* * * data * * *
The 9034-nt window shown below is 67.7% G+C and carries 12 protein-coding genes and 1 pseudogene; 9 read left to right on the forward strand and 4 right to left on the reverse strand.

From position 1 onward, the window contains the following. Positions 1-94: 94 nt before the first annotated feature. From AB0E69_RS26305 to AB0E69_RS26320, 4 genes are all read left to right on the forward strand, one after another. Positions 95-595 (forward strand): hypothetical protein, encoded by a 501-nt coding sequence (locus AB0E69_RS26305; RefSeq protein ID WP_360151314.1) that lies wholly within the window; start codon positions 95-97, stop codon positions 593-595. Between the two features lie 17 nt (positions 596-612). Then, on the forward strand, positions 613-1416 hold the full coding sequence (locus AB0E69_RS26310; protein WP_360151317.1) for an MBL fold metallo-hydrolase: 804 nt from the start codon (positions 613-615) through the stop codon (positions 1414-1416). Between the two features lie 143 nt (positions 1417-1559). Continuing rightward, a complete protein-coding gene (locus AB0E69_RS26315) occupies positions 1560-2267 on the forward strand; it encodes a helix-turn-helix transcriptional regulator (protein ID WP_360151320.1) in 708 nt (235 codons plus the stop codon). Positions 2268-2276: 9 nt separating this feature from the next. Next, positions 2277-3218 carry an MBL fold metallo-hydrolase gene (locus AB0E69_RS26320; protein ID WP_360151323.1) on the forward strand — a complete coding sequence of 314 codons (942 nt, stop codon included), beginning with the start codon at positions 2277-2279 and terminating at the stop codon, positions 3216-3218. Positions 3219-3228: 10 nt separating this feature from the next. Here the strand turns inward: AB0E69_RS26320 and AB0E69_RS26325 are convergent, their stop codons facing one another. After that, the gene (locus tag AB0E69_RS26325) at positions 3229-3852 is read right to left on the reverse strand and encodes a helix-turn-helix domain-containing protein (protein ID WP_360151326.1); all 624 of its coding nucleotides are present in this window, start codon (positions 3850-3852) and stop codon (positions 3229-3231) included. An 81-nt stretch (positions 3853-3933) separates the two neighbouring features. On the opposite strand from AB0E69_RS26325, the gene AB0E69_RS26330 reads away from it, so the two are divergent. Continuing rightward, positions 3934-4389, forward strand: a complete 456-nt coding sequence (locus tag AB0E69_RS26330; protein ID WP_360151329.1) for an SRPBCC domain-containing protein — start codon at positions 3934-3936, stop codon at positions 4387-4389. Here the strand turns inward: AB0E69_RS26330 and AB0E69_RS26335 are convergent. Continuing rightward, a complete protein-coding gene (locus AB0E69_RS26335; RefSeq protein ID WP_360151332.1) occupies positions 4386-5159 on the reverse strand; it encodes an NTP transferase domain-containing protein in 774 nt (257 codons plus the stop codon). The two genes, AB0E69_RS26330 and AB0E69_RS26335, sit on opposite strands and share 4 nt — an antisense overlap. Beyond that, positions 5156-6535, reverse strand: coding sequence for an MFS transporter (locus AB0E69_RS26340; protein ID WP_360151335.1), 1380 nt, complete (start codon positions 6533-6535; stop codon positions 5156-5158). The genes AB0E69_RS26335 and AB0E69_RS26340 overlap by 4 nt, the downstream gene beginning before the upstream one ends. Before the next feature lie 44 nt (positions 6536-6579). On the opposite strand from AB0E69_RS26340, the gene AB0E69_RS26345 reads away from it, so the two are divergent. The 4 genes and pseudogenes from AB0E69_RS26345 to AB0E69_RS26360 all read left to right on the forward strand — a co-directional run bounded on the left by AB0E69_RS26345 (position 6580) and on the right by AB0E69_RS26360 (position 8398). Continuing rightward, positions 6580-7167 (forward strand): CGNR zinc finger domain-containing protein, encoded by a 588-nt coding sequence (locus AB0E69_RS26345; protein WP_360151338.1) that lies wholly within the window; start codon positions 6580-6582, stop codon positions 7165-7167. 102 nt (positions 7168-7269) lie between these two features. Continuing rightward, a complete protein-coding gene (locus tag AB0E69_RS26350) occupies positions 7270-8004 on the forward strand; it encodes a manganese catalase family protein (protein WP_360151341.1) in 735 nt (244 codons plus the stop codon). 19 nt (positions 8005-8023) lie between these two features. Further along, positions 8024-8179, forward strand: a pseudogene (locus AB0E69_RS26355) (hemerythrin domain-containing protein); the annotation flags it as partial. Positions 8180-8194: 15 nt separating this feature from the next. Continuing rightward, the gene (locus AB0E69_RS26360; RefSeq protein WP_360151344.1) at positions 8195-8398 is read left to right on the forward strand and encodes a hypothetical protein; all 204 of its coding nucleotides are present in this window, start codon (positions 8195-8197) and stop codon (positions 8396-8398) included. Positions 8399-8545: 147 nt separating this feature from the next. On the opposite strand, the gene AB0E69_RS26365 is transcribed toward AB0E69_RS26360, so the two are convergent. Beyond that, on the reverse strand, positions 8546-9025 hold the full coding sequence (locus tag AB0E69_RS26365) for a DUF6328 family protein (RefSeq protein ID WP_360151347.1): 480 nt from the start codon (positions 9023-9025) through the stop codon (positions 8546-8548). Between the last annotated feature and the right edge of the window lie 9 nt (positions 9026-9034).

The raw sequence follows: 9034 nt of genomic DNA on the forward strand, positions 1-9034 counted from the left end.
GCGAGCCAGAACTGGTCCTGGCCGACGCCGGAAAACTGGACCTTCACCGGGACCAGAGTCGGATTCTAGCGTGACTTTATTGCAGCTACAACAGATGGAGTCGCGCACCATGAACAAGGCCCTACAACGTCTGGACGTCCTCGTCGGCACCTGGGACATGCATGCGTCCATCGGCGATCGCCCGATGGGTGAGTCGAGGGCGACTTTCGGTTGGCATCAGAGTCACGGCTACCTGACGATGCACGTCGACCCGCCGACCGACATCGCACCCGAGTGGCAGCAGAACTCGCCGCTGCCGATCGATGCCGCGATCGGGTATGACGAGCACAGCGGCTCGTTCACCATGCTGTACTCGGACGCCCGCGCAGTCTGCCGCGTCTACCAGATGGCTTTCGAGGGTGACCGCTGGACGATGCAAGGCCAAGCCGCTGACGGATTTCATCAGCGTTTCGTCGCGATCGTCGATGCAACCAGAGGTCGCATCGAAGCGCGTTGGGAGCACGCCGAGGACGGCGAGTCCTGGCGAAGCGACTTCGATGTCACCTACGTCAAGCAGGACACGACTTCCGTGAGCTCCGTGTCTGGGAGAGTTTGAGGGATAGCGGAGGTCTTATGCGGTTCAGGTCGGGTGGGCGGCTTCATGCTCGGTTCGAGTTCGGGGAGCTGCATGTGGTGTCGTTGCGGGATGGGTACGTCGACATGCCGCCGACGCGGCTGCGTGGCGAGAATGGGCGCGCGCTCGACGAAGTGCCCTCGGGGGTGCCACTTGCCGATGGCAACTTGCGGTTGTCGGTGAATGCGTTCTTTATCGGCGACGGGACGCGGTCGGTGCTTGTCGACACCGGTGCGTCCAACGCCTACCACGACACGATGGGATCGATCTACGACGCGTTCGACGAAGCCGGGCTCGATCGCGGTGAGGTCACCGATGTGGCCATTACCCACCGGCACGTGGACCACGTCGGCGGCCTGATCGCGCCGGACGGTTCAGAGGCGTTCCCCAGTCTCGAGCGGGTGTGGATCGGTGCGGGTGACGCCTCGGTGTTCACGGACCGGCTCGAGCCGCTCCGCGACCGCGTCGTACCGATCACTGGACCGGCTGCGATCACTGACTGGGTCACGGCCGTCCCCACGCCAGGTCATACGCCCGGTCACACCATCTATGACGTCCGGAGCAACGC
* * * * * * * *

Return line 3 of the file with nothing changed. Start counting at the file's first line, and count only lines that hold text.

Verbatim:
The raw sequence follows: 9034 nt of genomic DNA on the forward strand, positions 1-9034 counted from the left end.